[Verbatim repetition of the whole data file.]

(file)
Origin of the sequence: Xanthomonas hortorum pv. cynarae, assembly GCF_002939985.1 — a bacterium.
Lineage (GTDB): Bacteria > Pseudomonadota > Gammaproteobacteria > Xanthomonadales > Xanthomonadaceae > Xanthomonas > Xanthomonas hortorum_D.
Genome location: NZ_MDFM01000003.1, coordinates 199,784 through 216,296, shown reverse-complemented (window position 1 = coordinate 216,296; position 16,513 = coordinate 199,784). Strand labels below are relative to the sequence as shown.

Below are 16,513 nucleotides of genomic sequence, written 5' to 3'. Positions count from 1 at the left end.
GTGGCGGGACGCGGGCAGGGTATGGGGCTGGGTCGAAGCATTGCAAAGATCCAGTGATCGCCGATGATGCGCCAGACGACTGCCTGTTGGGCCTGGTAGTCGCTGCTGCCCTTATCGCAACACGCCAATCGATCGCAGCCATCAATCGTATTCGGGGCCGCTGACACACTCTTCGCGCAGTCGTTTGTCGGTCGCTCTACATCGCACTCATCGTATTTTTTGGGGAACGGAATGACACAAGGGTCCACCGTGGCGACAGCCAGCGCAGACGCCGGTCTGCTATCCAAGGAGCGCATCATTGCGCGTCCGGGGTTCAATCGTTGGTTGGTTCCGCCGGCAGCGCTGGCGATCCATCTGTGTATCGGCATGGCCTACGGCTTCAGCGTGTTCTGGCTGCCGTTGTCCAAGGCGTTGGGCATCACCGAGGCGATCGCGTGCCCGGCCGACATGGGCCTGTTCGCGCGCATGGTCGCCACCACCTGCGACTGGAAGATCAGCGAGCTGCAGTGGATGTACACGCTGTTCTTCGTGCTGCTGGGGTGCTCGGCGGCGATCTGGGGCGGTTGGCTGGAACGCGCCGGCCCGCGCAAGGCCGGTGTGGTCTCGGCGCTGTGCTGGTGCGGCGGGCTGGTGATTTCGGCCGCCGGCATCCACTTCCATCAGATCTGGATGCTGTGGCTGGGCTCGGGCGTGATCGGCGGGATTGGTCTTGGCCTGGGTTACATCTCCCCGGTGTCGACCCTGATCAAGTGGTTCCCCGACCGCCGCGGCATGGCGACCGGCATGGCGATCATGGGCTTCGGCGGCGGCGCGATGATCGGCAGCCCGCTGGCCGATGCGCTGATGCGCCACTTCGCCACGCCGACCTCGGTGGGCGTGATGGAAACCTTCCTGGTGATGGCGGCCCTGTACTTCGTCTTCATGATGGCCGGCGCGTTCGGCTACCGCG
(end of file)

Origin of the sequence: Xanthomonas hortorum pv. cynarae, assembly GCF_002939985.1 — a bacterium.
Lineage (GTDB): Bacteria > Pseudomonadota > Gammaproteobacteria > Xanthomonadales > Xanthomonadaceae > Xanthomonas > Xanthomonas hortorum_D.
Genome location: NZ_MDFM01000003.1, coordinates 199,784 through 216,296, shown reverse-complemented (window position 1 = coordinate 216,296; position 16,513 = coordinate 199,784). Strand labels below are relative to the sequence as shown.

Below are 16,513 nucleotides of genomic sequence, written 5' to 3'. Positions count from 1 at the left end.
GTGGCGGGACGCGGGCAGGGTATGGGGCTGGGTCGAAGCATTGCAAAGATCCAGTGATCGCCGATGATGCGCCAGACGACTGCCTGTTGGGCCTGGTAGTCGCTGCTGCCCTTATCGCAACACGCCAATCGATCGCAGCCATCAATCGTATTCGGGGCCGCTGACACACTCTTCGCGCAGTCGTTTGTCGGTCGCTCTACATCGCACTCATCGTATTTTTTGGGGAACGGAATGACACAAGGGTCCACCGTGGCGACAGCCAGCGCAGACGCCGGTCTGCTATCCAAGGAGCGCATCATTGCGCGTCCGGGGTTCAATCGTTGGTTGGTTCCGCCGGCAGCGCTGGCGATCCATCTGTGTATCGGCATGGCCTACGGCTTCAGCGTGTTCTGGCTGCCGTTGTCCAAGGCGTTGGGCATCACCGAGGCGATCGCGTGCCCGGCCGACATGGGCCTGTTCGCGCGCATGGTCGCCACCACCTGCGACTGGAAGATCAGCGAGCTGCAGTGGATGTACACGCTGTTCTTCGTGCTGCTGGGGTGCTCGGCGGCGATCTGGGGCGGTTGGCTGGAACGCGCCGGCCCGCGCAAGGCCGGTGTGGTCTCGGCGCTGTGCTGGTGCGGCGGGCTGGTGATTTCGGCCGCCGGCATCCACTTCCATCAGATCTGGATGCTGTGGCTGGGCTCGGGCGTGATCGGCGGGATTGGTCTTGGCCTGGGTTACATCTCCCCGGTGTCGACCCTGATCAAGTGGTTCCCCGACCGCCGCGGCATGGCGACCGGCATGGCGATCATGGGCTTCGGCGGCGGCGCGATGATCGGCAGCCCGCTGGCCGATGCGCTGATGCGCCACTTCGCCACGCCGACCTCGGTGGGCGTGATGGAAACCTTCCTGGTGATGGCGGCCCTGTACTTCGTCTTCATGATGGCCGGCGCGTTCGGCTACCGCG